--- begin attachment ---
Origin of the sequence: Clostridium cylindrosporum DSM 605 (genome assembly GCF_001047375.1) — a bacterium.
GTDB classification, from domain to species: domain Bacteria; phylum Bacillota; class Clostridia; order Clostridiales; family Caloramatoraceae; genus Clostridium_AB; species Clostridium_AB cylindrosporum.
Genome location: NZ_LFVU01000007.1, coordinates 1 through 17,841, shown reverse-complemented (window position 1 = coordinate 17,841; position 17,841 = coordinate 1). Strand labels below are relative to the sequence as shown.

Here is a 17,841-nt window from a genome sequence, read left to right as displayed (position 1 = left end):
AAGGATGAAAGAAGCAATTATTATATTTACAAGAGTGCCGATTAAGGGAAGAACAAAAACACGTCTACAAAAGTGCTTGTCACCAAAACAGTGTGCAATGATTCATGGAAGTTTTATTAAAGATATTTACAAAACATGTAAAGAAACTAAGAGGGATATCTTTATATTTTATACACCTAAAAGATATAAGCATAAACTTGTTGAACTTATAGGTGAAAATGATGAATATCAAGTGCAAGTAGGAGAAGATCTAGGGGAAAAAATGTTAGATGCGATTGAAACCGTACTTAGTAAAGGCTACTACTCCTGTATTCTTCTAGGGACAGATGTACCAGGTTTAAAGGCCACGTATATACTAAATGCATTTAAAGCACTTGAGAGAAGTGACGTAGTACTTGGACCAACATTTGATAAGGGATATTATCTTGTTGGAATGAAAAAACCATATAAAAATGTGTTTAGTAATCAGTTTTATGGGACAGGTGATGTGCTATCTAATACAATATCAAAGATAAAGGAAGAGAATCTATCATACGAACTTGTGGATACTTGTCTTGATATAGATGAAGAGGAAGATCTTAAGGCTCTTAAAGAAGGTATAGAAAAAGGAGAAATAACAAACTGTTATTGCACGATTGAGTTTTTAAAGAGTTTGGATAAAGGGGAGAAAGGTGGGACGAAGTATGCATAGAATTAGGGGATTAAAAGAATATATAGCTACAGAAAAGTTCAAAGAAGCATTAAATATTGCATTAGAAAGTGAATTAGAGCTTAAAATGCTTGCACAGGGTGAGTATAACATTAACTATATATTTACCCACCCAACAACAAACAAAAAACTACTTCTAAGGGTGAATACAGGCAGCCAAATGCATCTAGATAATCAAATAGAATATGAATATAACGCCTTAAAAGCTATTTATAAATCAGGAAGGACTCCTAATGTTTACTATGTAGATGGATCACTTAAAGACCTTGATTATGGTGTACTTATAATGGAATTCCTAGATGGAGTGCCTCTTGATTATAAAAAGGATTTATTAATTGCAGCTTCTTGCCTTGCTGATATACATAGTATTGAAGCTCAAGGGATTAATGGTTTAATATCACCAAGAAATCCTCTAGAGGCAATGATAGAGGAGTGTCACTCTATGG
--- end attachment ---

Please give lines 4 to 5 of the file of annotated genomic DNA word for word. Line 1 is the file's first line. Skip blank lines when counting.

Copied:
Here is a 17,841-nt window from a genome sequence, read left to right as displayed (position 1 = left end):
AAGGATGAAAGAAGCAATTATTATATTTACAAGAGTGCCGATTAAGGGAAGAACAAAAACACGTCTACAAAAGTGCTTGTCACCAAAACAGTGTGCAATGATTCATGGAAGTTTTATTAAAGATATTTACAAAACATGTAAAGAAACTAAGAGGGATATCTTTATATTTTATACACCTAAAAGATATAAGCATAAACTTGTTGAACTTATAGGTGAAAATGATGAATATCAAGTGCAAGTAGGAGAAGATCTAGGGGAAAAAATGTTAGATGCGATTGAAACCGTACTTAGTAAAGGCTACTACTCCTGTATTCTTCTAGGGACAGATGTACCAGGTTTAAAGGCCACGTATATACTAAATGCATTTAAAGCACTTGAGAGAAGTGACGTAGTACTTGGACCAACATTTGATAAGGGATATTATCTTGTTGGAATGAAAAAACCATATAAAAATGTGTTTAGTAATCAGTTTTATGGGACAGGTGATGTGCTATCTAATACAATATCAAAGATAAAGGAAGAGAATCTATCATACGAACTTGTGGATACTTGTCTTGATATAGATGAAGAGGAAGATCTTAAGGCTCTTAAAGAAGGTATAGAAAAAGGAGAAATAACAAACTGTTATTGCACGATTGAGTTTTTAAAGAGTTTGGATAAAGGGGAGAAAGGTGGGACGAAGTATGCATAGAATTAGGGGATTAAAAGAATATATAGCTACAGAAAAGTTCAAAGAAGCATTAAATATTGCATTAGAAAGTGAATTAGAGCTTAAAATGCTTGCACAGGGTGAGTATAACATTAACTATATATTTACCCACCCAACAACAAACAAAAAACTACTTCTAAGGGTGAATACAGGCAGCCAAATGCATCTAGATAATCAAATAGAATATGAATATAACGCCTTAAAAGCTATTTATAAATCAGGAAGGACTCCTAATGTTTACTATGTAGATGGATCACTTAAAGACCTTGATTATGGTGTACTTATAATGGAATTCCTAGATGGAGTGCCTCTTGATTATAAAAAGGATTTATTAATTGCAGCTTCTTGCCTTGCTGATATACATAGTATTGAAGCTCAAGGGATTAATGGTTTAATATCACCAAGAAATCCTCTAGAGGCAATGATAGAGGAGTGTCACTCTATGG